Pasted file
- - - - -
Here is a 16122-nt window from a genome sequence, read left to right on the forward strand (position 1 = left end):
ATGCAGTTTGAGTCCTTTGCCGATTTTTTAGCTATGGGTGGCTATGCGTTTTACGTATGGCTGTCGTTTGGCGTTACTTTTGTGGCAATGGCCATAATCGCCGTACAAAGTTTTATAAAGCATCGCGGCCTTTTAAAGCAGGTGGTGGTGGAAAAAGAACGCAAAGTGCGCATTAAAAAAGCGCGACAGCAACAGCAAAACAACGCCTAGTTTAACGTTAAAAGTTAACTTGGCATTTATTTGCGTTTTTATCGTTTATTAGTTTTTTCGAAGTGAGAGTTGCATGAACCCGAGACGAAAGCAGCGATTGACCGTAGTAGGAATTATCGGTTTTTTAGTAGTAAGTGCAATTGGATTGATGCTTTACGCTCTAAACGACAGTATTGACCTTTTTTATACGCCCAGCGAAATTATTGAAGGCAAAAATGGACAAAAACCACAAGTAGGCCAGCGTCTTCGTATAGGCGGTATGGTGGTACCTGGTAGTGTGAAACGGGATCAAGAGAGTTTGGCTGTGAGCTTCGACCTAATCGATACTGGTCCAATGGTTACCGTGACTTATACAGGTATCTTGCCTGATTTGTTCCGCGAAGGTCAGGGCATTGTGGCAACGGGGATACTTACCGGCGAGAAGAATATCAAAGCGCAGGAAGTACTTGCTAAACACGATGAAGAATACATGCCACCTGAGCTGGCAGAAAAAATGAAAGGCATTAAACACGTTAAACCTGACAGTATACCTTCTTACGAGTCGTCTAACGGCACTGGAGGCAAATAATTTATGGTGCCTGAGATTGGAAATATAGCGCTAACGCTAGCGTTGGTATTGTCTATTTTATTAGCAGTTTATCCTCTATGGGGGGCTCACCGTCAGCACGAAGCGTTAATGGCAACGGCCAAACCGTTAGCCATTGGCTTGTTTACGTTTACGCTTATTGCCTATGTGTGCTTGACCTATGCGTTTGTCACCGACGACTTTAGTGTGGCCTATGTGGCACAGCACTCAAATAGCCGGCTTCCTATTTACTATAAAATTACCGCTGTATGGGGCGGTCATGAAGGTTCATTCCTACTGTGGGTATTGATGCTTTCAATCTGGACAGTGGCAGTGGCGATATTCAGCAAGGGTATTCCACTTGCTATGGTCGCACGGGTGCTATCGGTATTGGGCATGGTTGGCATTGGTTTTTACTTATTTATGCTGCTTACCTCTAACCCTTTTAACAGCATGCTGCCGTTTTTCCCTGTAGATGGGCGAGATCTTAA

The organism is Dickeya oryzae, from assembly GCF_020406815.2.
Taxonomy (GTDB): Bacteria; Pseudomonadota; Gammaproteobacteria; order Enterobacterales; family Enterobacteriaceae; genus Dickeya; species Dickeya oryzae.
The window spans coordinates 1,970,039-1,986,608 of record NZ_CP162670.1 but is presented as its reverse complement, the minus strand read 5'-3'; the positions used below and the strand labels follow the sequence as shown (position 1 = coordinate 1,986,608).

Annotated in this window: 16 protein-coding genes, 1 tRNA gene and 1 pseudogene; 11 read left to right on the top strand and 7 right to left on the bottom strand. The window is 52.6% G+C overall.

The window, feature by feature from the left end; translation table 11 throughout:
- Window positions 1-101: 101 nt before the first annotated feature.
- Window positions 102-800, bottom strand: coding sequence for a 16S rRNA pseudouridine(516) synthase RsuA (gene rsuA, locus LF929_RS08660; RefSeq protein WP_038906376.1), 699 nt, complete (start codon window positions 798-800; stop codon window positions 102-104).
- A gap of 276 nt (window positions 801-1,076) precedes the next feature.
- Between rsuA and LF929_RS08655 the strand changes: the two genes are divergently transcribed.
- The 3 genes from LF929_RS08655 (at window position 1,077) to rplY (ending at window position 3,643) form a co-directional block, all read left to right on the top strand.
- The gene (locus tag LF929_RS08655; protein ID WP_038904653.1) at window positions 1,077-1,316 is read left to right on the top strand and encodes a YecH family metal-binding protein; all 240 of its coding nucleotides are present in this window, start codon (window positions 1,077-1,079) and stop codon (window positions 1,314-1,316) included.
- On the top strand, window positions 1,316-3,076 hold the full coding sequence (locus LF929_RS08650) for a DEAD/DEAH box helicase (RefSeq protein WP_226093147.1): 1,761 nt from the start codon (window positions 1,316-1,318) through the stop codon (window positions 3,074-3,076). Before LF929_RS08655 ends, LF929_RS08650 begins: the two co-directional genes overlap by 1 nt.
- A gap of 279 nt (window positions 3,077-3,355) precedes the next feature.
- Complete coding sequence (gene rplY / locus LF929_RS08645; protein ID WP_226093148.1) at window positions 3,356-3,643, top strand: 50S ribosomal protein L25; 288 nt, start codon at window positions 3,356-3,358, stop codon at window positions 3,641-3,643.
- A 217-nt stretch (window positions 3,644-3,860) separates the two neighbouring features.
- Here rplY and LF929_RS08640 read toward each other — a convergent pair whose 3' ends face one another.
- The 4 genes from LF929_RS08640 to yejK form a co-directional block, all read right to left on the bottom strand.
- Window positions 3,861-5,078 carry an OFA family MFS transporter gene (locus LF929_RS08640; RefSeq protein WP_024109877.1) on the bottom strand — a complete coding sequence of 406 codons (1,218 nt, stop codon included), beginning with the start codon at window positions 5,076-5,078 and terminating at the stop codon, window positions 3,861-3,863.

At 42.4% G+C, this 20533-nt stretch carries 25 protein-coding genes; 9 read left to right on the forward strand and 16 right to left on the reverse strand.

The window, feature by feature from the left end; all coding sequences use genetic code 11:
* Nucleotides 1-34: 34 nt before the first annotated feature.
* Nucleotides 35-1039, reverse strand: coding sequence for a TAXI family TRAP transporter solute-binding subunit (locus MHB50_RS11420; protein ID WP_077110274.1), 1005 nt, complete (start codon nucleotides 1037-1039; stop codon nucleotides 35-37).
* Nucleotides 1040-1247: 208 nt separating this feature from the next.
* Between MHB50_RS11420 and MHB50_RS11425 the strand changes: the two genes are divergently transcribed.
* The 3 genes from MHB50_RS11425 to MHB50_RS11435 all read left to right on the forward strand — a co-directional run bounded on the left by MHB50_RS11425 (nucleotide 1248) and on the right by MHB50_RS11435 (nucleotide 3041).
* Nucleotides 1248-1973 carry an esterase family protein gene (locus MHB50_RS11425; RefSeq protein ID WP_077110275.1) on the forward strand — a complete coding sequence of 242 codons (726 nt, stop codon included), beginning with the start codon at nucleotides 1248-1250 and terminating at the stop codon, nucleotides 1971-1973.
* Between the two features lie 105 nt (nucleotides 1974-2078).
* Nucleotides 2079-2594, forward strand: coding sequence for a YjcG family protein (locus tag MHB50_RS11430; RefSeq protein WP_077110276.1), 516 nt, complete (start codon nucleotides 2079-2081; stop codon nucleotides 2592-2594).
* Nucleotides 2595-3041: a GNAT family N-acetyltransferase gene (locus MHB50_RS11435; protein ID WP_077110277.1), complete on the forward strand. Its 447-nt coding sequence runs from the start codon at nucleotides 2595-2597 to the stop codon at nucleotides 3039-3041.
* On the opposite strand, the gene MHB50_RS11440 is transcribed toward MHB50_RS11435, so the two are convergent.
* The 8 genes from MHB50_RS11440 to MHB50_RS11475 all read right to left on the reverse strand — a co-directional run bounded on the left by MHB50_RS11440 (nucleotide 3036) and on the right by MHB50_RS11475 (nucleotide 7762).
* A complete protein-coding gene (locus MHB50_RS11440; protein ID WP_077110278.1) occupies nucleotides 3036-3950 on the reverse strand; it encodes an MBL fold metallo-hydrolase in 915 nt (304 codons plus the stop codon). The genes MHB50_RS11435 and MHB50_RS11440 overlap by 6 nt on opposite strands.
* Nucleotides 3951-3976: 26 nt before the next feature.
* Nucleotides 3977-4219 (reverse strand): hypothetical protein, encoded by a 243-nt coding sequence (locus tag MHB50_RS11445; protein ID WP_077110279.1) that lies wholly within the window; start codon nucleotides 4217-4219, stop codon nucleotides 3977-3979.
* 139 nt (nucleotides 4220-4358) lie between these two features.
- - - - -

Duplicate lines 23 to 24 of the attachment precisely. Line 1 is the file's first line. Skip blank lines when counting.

* Nucleotides 1-34: 34 nt before the first annotated feature.
* Nucleotides 35-1039, reverse strand: coding sequence for a TAXI family TRAP transporter solute-binding subunit (locus MHB50_RS11420; protein ID WP_077110274.1), 1005 nt, complete (start codon nucleotides 1037-1039; stop codon nucleotides 35-37).